A HORSE loses nearly 20 lengths at the start of a flat race and still gets up to win. Fiction? No, fact as a crowd at Salisbury's September evening meeting witnessed to their almost disbelief.

Quickthorn, recent runner-up in the Ebor, Europe's most lucrative handicap, shied away from the tape at the start of the Persian Punch conditions race and ducked to his right into the chute leading to the parade ring.

The start deemed he was the author of his own problem and let the field go, much to the annoyance of rider Cieren Fallon who thought they should have been recalled. "I shouted as we were still about 20-30 metres from the tape."

The 7/4 shot then set off in what ordinarily should have been a hopeless pursuit, with bookmakers offering 18/1 in running as a reflection of his chance. But Fallon was fortunate the pace was steady in the 14-furlong test and gradually made up the deficit. Four furlongs out he had attached himself to the rest of the field, stalking Jason Watson on the favourite Berkshire Rocco.

"As soon as I watched him, I knew I had him covered and it was only a question of time before I pressed the button."

And the reaction was immediate with Quickthorn overtaking the odds-on favourite inside the final furlong to ease to a two lengths win.

The Newmarket based jockey has a habit of grabbing the headlines at Salisbury's evening cards. Last time he reached the track with minutes to spare to ride a winner, and last night (Fri) he was involved in an equally tight finish - getting up in the final stride to snatch the one-mile novice stakes.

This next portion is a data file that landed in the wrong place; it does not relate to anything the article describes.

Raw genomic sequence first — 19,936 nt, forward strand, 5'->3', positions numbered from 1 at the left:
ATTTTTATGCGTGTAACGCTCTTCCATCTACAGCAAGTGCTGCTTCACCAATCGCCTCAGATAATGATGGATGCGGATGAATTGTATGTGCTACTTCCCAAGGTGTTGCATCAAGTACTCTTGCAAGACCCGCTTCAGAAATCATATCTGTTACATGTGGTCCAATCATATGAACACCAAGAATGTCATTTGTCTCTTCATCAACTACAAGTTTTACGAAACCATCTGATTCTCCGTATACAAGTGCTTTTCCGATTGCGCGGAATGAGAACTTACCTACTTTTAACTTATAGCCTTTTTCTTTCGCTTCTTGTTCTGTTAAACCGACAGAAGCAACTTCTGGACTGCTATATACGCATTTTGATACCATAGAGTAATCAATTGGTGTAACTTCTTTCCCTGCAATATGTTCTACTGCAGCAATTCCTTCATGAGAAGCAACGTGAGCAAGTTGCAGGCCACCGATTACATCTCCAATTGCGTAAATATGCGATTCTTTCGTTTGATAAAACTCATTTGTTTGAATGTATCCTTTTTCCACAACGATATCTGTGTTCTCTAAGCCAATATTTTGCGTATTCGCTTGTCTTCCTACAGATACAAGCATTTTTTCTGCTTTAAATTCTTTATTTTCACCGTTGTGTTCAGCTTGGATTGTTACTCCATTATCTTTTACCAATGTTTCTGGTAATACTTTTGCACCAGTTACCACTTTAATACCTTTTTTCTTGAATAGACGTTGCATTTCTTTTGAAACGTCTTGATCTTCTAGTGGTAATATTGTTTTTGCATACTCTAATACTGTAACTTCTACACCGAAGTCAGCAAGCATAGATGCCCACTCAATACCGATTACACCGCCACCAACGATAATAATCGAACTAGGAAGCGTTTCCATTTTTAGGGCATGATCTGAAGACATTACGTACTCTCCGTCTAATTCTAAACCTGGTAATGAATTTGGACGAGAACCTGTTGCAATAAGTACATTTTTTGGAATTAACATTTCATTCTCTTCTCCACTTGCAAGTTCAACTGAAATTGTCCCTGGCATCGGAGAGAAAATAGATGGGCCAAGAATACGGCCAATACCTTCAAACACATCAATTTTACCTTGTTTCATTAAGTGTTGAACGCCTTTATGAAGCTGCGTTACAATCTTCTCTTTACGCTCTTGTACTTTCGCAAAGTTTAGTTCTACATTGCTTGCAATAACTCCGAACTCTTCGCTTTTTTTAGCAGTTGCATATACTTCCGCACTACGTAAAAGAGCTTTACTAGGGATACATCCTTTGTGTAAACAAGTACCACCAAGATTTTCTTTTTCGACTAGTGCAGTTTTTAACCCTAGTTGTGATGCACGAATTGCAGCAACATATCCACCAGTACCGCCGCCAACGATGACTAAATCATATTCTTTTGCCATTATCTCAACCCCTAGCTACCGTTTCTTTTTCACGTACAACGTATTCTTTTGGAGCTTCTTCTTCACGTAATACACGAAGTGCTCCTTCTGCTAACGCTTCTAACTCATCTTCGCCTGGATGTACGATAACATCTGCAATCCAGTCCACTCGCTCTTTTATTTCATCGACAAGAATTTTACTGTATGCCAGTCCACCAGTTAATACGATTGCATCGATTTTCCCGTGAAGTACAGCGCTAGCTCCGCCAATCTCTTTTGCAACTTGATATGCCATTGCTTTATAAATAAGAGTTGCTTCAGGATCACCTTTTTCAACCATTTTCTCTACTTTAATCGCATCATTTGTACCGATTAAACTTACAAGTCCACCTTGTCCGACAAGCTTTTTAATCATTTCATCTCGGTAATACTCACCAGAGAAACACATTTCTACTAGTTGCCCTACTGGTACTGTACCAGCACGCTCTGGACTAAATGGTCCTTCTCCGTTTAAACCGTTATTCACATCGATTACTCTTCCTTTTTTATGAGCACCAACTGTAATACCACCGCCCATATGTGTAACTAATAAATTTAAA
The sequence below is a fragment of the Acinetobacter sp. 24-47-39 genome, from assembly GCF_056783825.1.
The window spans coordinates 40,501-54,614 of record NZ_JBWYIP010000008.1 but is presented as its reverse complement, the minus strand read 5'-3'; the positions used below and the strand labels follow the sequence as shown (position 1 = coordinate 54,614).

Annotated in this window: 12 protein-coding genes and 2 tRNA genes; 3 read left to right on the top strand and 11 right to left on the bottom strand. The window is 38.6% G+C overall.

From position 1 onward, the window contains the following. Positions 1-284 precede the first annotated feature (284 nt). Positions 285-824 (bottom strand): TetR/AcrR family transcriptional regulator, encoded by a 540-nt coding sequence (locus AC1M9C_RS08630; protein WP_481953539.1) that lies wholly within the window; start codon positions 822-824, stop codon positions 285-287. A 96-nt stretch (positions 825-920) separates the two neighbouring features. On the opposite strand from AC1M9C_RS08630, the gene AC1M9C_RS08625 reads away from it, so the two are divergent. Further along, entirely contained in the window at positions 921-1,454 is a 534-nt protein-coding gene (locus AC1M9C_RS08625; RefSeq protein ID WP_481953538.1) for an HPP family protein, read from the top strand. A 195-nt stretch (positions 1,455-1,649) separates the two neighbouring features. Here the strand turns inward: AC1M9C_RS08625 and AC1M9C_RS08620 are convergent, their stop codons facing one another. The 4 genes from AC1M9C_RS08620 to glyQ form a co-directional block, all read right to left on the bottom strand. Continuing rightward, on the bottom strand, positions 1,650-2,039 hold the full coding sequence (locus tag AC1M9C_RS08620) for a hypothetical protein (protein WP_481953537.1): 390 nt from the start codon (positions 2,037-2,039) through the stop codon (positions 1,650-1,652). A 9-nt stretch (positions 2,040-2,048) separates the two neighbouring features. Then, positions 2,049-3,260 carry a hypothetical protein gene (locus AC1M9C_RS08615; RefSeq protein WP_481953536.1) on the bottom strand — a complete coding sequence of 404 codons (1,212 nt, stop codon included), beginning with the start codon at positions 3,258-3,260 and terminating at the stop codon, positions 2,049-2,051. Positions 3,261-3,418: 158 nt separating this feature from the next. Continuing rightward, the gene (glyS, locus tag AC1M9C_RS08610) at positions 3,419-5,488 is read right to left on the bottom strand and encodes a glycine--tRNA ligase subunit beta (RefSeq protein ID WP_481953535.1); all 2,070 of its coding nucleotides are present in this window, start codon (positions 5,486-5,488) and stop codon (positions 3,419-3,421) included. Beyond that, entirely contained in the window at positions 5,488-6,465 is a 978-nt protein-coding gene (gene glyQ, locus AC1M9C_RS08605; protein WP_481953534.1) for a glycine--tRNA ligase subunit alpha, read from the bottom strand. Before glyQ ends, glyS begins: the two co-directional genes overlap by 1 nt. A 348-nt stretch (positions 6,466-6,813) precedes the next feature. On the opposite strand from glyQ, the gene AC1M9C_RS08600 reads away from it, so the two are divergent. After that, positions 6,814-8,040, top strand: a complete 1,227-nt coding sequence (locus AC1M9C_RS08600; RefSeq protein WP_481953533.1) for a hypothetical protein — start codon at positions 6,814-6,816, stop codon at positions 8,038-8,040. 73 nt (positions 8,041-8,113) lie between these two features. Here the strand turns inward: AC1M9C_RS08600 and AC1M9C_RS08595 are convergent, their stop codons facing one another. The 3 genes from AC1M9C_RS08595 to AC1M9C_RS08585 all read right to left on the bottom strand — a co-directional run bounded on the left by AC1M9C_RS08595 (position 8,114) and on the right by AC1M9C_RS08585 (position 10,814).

Fallon came with a devastating run inside the final furlong on the unraced Jack Darcy to thwart Wind Your Neck in, always confident the winning post would not come an inch too soon.

"He was looking around a little bit but has a great head on young shoulders," was his complimentary remark of the 24,000-guinea purchase. "He jumped out nicely, got a little intimidated early on because he was green but once he settled in the field, he was okay. He will get a bit further."

My Lucky Tip is the type of horse who beats himself in that he is too keen for his own good. The message began to drop at Epsom earlier this month and he finally came good in the seven-furlong nursery.

"He was always that too free early on," Aled Beech, riding his first winner at the course, confirmed. "I got him to settle behind with a nice pitch just off the rails and it was only a question of finding the gap and when he got it, he really took off" as the winning distance of nine months testified.

Ralph Beckett could almost qualify for an entry in the Guinness Book of Records by attending three meetings in one day in driving from Haydock to Doncaster and thence to Newmarket. "But not any more," he quipped and opting to attend his local track was a tip itself with the enigmatic Amber Dew finally coming good in the six-furlong handicap for fillies.

Hector Crouch noticeably adopted a Greta Garbo 'I wish to be alone attitude' attitude by keeping her wide of the field, eventually scooting clear by six lengths.

"She has shown lots of ability in the past but can be tricky and I kept her isolated," an assessment echoed by Beckett who remarked: "She has not been easy, very difficult with a mind of her own but she has had a nice break and that made the difference."